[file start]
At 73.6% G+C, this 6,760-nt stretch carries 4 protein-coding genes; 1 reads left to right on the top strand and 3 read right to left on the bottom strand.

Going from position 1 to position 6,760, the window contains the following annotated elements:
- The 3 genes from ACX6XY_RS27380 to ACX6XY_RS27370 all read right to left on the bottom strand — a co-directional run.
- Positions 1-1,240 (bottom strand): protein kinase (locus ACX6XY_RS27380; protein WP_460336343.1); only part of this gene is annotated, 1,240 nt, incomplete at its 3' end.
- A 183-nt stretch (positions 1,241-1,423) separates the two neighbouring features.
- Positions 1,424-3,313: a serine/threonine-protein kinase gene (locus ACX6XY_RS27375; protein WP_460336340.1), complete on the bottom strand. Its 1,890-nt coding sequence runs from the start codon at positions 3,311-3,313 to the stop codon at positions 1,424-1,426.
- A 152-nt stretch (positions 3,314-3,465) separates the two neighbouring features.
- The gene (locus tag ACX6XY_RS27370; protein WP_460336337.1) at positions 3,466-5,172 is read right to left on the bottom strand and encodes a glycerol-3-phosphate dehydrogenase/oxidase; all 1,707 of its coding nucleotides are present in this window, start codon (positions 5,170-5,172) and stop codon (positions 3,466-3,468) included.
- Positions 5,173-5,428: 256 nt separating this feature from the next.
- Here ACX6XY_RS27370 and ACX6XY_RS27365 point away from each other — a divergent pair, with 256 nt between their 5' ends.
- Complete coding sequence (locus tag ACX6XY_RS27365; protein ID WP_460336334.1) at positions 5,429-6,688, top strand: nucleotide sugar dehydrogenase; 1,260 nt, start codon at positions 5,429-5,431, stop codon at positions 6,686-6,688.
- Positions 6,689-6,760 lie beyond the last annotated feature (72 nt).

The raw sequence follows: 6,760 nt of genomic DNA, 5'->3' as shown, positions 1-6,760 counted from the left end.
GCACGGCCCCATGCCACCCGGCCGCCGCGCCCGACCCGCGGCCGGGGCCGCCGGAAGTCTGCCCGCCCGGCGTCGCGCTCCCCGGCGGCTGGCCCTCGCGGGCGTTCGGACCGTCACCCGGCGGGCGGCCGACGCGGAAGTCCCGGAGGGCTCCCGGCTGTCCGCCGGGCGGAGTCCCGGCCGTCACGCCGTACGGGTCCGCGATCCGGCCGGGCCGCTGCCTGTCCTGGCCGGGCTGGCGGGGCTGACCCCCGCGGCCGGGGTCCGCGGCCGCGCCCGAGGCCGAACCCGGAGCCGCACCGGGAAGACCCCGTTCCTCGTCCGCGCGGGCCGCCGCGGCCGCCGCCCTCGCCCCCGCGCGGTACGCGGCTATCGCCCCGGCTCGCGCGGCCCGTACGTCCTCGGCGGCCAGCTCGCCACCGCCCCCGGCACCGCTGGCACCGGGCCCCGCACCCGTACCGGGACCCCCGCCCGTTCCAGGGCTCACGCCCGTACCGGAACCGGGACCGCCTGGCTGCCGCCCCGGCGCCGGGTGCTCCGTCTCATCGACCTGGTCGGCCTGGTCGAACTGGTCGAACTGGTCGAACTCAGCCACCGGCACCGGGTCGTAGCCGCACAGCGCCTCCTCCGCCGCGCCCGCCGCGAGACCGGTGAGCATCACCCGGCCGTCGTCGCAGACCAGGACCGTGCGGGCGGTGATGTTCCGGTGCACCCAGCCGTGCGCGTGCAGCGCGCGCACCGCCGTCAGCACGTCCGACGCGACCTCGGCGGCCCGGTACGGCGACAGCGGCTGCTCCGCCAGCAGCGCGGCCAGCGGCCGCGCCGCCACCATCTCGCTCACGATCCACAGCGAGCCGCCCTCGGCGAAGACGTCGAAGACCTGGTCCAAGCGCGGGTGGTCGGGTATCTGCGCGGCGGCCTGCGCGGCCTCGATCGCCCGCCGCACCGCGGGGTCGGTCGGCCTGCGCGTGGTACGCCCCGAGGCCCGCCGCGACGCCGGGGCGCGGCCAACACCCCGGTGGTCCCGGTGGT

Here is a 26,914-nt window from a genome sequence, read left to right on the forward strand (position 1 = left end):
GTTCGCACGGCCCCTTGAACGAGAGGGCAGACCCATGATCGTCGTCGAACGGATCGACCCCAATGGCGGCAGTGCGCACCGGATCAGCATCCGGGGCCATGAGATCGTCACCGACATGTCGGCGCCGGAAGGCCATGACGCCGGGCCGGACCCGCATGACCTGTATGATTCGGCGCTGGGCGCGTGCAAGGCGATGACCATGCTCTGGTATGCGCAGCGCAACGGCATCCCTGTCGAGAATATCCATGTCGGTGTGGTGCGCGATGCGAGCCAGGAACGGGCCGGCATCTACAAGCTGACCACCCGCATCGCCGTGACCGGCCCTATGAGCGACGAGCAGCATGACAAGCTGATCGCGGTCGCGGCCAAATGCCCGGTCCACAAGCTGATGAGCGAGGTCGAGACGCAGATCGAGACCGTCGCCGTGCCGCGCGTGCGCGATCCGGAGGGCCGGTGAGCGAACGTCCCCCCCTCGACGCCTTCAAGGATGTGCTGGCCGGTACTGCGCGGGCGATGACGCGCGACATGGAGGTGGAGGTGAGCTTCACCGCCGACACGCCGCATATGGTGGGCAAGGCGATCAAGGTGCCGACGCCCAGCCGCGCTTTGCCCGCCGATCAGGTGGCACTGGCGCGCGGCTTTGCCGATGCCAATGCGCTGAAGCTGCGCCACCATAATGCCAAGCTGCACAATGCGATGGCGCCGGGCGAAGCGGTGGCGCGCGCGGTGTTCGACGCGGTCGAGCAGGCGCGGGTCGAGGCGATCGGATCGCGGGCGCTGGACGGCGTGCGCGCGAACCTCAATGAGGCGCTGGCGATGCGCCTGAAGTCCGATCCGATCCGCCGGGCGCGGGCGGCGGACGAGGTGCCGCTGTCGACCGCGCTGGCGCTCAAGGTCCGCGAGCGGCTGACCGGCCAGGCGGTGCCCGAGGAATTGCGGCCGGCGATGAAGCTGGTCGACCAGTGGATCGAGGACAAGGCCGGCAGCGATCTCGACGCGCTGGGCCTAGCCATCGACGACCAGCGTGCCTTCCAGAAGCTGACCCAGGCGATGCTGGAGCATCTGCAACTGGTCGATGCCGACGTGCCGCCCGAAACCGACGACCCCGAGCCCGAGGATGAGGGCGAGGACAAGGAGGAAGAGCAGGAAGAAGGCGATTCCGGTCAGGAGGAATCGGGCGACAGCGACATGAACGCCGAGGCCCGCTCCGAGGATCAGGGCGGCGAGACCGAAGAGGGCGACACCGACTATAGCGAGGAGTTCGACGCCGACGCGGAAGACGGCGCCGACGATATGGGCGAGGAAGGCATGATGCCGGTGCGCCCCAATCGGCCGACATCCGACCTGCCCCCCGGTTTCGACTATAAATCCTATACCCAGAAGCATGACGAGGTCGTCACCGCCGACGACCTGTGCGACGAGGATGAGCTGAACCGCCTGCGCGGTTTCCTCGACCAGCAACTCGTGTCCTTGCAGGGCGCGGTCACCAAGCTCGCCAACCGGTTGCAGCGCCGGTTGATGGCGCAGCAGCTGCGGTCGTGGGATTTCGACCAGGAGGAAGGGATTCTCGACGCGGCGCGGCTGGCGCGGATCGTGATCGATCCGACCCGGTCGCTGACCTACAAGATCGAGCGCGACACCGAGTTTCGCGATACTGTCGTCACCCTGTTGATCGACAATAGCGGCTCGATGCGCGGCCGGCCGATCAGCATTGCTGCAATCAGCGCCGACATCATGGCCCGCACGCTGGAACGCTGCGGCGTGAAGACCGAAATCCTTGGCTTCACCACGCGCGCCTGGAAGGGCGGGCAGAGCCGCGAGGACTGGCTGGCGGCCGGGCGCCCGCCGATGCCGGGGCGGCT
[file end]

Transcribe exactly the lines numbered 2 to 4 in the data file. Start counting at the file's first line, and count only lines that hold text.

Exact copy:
Going from position 1 to position 6,760, the window contains the following annotated elements:
- The 3 genes from ACX6XY_RS27380 to ACX6XY_RS27370 all read right to left on the bottom strand — a co-directional run.
- Positions 1-1,240 (bottom strand): protein kinase (locus ACX6XY_RS27380; protein WP_460336343.1); only part of this gene is annotated, 1,240 nt, incomplete at its 3' end.